Learn all about the history and development of tea in China, tea culture, tea ceremonies, tea wares, and different types of tea at the National Tea Museum. Nestled within the hills of idyllic Longjing (Dragon Well) Village, the National Tea Museum is the only national museum in China focused entirely on tea. The Basics
Explore the history of tea, different types of tea, a collection of tea wares, and tea customs in the Exhibition Building. Other buildings on the beautifully manicured grounds of this museum offer the chance for visitors to taste different types of tea, learn about different tea ceremonies, and watch performances related to tea.
A number of tours include a stop at the National Tea Museum. Choose from a tea-focused tour, which also stops at nearby tea plantations like Meijiawu Tea Village or Eighteen Imperial Tea Bushes. A more general sightseeing tour will visit the tea museum in addition to top Hangzhou attractions, like West Lake, Linying Temple, and Flying Peak. Full-day tours from Shanghai are also available. Things to Know Before You Go
How to Get There
- The National Tea Museum is a must-visit for tea lovers.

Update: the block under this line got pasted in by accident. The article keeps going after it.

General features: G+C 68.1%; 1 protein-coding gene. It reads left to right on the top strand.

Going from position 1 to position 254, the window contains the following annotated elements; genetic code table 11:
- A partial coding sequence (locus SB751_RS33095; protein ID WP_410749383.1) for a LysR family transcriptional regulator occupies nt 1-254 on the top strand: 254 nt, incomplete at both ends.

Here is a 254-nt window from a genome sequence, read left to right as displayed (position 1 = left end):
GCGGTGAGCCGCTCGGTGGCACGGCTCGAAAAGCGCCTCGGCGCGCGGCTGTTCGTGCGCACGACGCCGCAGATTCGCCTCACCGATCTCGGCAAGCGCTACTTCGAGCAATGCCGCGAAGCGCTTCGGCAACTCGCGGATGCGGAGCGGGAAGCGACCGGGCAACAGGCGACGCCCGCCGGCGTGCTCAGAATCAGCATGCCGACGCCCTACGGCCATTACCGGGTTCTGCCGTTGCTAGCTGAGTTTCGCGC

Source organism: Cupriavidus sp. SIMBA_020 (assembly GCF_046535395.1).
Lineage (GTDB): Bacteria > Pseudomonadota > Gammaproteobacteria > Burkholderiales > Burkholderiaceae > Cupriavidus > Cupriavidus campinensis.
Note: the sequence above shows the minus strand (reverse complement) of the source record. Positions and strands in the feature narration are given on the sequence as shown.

- It’s free to enter the National Tea Museum.
- Specialized tea classes are subject to separate fees.
- Audio guides are available.
- Day tours from Shanghai can last about 10 hours.
The National Tea Museum is located in Longjing (Dragon Well) Village, west of West Lake. From Hangzhou, take bus No. 27, or tourist bus Y3, and get off at Shuangfeng Station. It’s also easy to catch a taxi from Hangzhou to the museum, though it will be tougher to find a taxi for the return trip.
When to Get There
The National Tea Museum is open from Tuesday to Sunday. Many visitors combine a visit to the museum with a visit to nearby tea plantations and villages. Spring is the best time to visit the area, as visitors can try their hand at picking and making tea with the locals. National Tea Museum, Longjing Scenic Area
The National Tea Museum opened a second branch in 2015, in the Longjing Scenic Area. Also surrounded by tea plantations and beautifully manicured gardens, the second branch focuses more on global tea culture and features a number of tea-themed shops.